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The economics of shortages

Shortages that presage a raise in the price of a commodity have become a way of life in Pakistan – shortage of electricity, shortage of gas in the winter months, shortage of food items, shortage of medicines, shortage of other daily use items.

To ascertain who is responsible is a function of the sub-sector being considered. Government controlled utility sectors, particularly electricity and gas, have been subjected to a periodic rise in tariffs due to sustained poor performance for decades which, sadly, is continuing to this day. The energy sector’s inter-circular debt has risen to 2.3 trillion rupees (from 1.2 trillion rupees that was inherited by the Khan administration) piled up as a consequence of rising receivables attributed to theft by the private sector as well as non-clearance of bills by several public sector entities. This debt fuels severe liquidity shortages compelling the government to not only: (i) periodically release an unbudgeted amount to enable Pakistan State Oil to import the necessary fuel – an amount just about sufficient to meet PSO’s immediate needs and allow it to open Letter of Credit; but also (ii) to borrow from the market and park it in Power Holding Private Limited (PHPL) set up during the PPP government’s tenure. The interest on his borrowing is paid by the hapless consumers with the principal amount not cleared as envisaged to this day.

Previously, inter-circular energy debt, referred to as quasi-debt, was given an exemption in the budget from being included as public debt, no doubt based on the rationale that the payment of interest was not by the borrower, the sector/government, but by the consumers, the general public. However, this exemption is no longer allowed as per the new condition agreed between the International Monetary Fund (IMF) and Pakistan’s economic team leaders – Dr Hafeez Sheikh Advisor to the Prime Minister on Finance and Dr Reza Baqir Governor State Bank of Pakistan, with implications on the budget deficit and a consequent negative impact on national expenditure/revenue accounting.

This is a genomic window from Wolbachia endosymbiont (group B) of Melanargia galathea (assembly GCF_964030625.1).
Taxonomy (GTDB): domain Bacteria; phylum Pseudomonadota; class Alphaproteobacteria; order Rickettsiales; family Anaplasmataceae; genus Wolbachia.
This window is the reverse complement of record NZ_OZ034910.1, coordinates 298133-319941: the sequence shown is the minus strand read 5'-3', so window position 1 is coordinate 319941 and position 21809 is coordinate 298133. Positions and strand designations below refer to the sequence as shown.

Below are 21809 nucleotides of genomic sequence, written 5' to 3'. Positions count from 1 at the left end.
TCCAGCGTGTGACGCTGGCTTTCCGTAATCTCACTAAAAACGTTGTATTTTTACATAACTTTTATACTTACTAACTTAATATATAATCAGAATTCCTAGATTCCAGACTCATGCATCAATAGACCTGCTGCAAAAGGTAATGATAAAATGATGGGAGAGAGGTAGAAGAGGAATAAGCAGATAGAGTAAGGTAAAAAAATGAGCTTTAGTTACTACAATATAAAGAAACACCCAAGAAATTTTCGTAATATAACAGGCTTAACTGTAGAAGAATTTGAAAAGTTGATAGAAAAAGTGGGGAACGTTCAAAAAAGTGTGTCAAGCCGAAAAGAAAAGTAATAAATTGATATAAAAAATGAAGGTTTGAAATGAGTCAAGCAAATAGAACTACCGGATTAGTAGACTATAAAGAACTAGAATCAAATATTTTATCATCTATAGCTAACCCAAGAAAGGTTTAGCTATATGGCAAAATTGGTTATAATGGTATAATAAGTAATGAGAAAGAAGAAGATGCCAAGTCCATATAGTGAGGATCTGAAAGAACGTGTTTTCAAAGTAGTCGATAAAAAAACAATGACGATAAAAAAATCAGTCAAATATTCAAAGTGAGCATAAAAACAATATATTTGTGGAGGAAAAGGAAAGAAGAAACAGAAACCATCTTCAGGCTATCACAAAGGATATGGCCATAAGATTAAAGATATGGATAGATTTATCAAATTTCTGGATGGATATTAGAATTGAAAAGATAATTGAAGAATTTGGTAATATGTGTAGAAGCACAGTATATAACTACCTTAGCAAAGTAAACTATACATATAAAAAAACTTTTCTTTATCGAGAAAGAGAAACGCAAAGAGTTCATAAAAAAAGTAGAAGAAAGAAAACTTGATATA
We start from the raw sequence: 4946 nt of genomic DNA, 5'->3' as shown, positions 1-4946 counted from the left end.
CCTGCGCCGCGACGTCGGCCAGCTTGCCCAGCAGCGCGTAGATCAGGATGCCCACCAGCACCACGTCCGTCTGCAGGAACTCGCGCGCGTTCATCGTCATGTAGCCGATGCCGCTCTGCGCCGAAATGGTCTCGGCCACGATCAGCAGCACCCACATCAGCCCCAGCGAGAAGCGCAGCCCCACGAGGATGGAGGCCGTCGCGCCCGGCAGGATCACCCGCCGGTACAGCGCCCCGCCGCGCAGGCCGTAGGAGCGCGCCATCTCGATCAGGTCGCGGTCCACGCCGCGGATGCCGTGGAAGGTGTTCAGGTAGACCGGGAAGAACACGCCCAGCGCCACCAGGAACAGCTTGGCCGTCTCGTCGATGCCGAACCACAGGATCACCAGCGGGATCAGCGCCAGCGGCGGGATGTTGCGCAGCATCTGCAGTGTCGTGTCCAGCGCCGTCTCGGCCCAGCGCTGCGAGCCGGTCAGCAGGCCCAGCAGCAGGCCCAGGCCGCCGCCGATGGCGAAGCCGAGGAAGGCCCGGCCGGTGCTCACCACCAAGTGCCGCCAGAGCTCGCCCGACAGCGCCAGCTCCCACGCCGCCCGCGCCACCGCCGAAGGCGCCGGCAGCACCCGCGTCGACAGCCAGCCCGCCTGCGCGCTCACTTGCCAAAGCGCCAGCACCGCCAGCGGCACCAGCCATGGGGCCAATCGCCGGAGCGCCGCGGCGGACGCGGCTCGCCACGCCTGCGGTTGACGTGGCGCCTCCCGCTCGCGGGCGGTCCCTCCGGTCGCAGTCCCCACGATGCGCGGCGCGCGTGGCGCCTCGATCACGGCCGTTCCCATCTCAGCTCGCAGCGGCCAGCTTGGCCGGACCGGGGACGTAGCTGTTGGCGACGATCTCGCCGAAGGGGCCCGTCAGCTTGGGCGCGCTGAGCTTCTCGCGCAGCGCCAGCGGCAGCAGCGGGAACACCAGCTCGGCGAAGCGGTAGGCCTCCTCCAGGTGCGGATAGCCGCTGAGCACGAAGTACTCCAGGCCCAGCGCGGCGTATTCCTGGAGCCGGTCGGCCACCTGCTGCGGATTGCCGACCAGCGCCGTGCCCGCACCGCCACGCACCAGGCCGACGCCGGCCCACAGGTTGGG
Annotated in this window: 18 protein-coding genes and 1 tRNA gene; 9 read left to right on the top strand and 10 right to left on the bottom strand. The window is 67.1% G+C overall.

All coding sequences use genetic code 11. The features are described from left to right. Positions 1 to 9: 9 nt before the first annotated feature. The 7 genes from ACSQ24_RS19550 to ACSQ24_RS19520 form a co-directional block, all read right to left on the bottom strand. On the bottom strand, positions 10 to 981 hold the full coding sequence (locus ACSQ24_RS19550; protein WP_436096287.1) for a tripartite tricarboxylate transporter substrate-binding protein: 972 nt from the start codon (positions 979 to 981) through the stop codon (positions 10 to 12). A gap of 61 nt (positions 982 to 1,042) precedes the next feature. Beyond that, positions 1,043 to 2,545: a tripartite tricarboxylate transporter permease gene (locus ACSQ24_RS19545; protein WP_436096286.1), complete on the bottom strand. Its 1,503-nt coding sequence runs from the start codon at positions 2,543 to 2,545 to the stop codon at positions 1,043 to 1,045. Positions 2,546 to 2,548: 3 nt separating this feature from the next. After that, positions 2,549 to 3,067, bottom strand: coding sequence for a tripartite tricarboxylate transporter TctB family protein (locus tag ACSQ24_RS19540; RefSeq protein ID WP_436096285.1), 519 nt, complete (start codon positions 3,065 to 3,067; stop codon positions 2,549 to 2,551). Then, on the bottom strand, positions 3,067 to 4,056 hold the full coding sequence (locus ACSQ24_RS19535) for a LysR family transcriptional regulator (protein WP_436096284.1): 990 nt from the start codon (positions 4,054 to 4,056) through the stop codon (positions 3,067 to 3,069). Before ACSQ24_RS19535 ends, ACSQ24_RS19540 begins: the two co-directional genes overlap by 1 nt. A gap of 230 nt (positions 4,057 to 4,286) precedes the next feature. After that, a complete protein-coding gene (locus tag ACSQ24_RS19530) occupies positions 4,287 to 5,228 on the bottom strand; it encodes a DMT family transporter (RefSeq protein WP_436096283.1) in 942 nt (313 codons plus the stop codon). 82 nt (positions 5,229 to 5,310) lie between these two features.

The government claims that the rise in tariffs is due to: (i) flawed contracts signed with Independent Power Producers (IPPs) by previous administrations, including allowing capacity payments even when demand is lower than capacity especially during winter months as well as the agreed rupee dollar conversion rate. Previous administrations justify these contracts on the grounds that without such incentives no one was willing to invest in the country’s energy sector. Be that as it may, it must be appreciated that the Khan administration has renegotiated the contracts successfully and signed a Memorandum of Understand (MoU) that would become binding as soon as it releases the IPPs dues of 400 billion rupees. The MoU does not include contracts signed with Chinese companies under the China Pakistan Economic Corridor (CPEC) though reports indicate that an agreement has been reached with the Chinese that would be announced during President Xi’s visit to Pakistan. The MoU is a step in the right direction however it does not envisage a reduction in tariffs though a rise in future tariffs would be lower than would have been the case otherwise; (ii) flawed agreement with Qatar that in hindsight (which is twenty – twenty) was not a good one given the fall in the LNG prices particularly after global demand plummeted due to the pandemic. Any challenge to this agreement before 2029 when the fifteen-year agreement matures may cost Pakistan more if Qatar goes into arbitration than the differential between what the country pays as per its 2014 agreement and the current low market price; and (iii) the lack of infrastructure to vacate the fuel and consequent electricity generation capacity available.